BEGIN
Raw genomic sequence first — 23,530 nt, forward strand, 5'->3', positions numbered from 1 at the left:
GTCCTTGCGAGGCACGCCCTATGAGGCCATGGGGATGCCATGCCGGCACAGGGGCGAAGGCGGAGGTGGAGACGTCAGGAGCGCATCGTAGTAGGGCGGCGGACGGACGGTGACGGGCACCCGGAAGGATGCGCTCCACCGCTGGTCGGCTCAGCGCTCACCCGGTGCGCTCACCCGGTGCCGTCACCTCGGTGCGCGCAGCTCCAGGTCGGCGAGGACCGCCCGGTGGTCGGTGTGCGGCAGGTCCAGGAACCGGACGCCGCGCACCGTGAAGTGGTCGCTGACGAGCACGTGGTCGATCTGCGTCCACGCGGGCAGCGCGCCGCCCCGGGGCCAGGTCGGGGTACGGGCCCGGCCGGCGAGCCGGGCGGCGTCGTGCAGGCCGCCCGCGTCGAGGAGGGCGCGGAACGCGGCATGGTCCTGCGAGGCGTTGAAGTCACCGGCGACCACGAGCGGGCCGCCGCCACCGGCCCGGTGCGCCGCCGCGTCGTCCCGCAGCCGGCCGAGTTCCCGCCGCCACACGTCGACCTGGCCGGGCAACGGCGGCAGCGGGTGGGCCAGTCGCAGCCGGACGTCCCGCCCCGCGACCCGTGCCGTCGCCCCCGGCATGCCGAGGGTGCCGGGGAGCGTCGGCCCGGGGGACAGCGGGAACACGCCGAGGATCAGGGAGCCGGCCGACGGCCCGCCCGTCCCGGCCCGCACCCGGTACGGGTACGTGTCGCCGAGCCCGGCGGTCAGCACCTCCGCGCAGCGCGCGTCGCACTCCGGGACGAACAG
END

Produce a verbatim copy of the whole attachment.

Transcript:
Raw genomic sequence first — 23,530 nt, forward strand, 5'->3', positions numbered from 1 at the left:
GTCCTTGCGAGGCACGCCCTATGAGGCCATGGGGATGCCATGCCGGCACAGGGGCGAAGGCGGAGGTGGAGACGTCAGGAGCGCATCGTAGTAGGGCGGCGGACGGACGGTGACGGGCACCCGGAAGGATGCGCTCCACCGCTGGTCGGCTCAGCGCTCACCCGGTGCGCTCACCCGGTGCCGTCACCTCGGTGCGCGCAGCTCCAGGTCGGCGAGGACCGCCCGGTGGTCGGTGTGCGGCAGGTCCAGGAACCGGACGCCGCGCACCGTGAAGTGGTCGCTGACGAGCACGTGGTCGATCTGCGTCCACGCGGGCAGCGCGCCGCCCCGGGGCCAGGTCGGGGTACGGGCCCGGCCGGCGAGCCGGGCGGCGTCGTGCAGGCCGCCCGCGTCGAGGAGGGCGCGGAACGCGGCATGGTCCTGCGAGGCGTTGAAGTCACCGGCGACCACGAGCGGGCCGCCGCCACCGGCCCGGTGCGCCGCCGCGTCGTCCCGCAGCCGGCCGAGTTCCCGCCGCCACACGTCGACCTGGCCGGGCAACGGCGGCAGCGGGTGGGCCAGTCGCAGCCGGACGTCCCGCCCCGCGACCCGTGCCGTCGCCCCCGGCATGCCGAGGGTGCCGGGGAGCGTCGGCCCGGGGGACAGCGGGAACACGCCGAGGATCAGGGAGCCGGCCGACGGCCCGCCCGTCCCGGCCCGCACCCGGTACGGGTACGTGTCGCCGAGCCCGGCGGTCAGCACCTCCGCGCAGCGCGCGTCGCACTCCGGGACGAACAG